How does DevOps compare to traditional development methods?
DevOps has evolved over several years to become the go-to methodology for developers. It’s been adopted by some of the worlds most successful companies – Netflix, NASA, Etsy and Hertz. The rise in DevOps has been thanks to more companies adopting an agile development process. And technology is evolving to keep up with this trend too – look at Microsoft for example, they’ve created Azure DevOps which comes packed with industry-leading features such as Azure Pipelines, Azure Boards, Azure Repos and much more. If you’re looking to find out exactly what DevOps is, how it compares to traditional methods and how you can adopt it to benefit from some of these new technologies then you’ve come to the right blog.
What is DevOps
Microsoft defines DevOps as; A compound of development (Dev) and operations (Ops), DevOps is the union of people, processes and technology to continually provide value to customers.
Adopting a DevOps culture alongside practices and tools, your team will be able to efficiently respond to customer needs and build applications quicker than ever. DevOps brings together siloed jobs such as IT operations, development teams, quality assurance and security to create a more fluid way of working that encourages collaboration. Which allows you to produce better applications or software by having all of those roles working towards a common goal. As all of those roles are working towards the same goal, right?
How do traditional development methods compare to DevOps?
We have answered some of the most popular questions we get asked on how traditional development methods, such as waterfall, compare to DevOps.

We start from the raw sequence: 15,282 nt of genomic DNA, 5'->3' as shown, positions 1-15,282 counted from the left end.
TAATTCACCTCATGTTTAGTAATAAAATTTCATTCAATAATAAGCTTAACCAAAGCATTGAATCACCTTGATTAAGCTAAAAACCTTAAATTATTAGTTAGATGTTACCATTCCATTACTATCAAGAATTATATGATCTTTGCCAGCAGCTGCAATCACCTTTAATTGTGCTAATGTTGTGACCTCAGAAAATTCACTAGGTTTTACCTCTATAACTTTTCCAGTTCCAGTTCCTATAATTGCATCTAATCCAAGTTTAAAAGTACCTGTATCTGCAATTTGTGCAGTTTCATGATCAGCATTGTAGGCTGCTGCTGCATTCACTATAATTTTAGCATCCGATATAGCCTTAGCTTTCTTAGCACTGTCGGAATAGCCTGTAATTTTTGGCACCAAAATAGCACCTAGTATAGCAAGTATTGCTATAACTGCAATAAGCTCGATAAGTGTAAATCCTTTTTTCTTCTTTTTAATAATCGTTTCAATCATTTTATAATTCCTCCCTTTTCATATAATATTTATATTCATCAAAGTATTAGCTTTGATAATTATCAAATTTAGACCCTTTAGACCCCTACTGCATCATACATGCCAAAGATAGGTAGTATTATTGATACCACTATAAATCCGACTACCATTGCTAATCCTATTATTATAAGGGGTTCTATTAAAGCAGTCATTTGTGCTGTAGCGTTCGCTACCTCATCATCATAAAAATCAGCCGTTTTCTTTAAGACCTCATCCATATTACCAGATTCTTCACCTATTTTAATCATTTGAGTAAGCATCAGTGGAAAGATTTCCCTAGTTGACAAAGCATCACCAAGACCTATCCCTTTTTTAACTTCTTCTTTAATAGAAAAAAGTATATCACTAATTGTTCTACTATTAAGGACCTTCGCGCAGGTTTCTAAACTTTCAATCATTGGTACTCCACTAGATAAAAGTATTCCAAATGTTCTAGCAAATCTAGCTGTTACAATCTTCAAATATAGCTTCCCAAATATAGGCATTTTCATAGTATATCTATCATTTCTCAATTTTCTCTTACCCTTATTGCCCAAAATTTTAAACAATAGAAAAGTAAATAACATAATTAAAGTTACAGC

How efficient are the development cycles?
- Traditional methods often focus on planning big releases, which are much riskier due to the amount of work involved. When working in longer cycles with infrequent releases things can often become complex quite quickly. You’ll be up against hard deadlines compiled with a list of added features. Whilst the big releases look impressive, they are often an inefficient way of working.
- DevOps on the other hand takes a different approach. They run with smaller releases that are often much easier to understand and test – making the release a lot less risky. It’s also easier to manage if things don’t go to plan as there isn’t so much to fix. By running more frequent smaller releases, DevOps enables your business to quickly respond to any new customer needs or requirements.
How do they manage scheduling?
- Traditional methods often use planning and scheduling systems, to help manage any development. Within traditional methods there are typically a lot of moving parts to a development cycle, making scheduling quite a challenging task.
- DevOps is built on continuous smaller releases and automation from a dedicated team, making it much easier to schedule. You’ll be planning for the coming weeks as opposed to a few months, giving you better visibility of your team’s time. Plus, by having a dedicated team working on this, you’ll be able to coordinate everything effectively rather than having to schedule different people in different roles.
What’s the big deal?
- Traditional methods often make an event of their upcoming release or update. A lot more work would have gone into a single release when a company uses traditional methods – meaning there’s a lot more at stake and much higher risk. Have you ever seen developers locked in a room for hours on end before a big launch? That’s because they’ve been working weeks, if not months for this release and are spending the final push fire-fighting any last-minute issues to hit their hard launch date.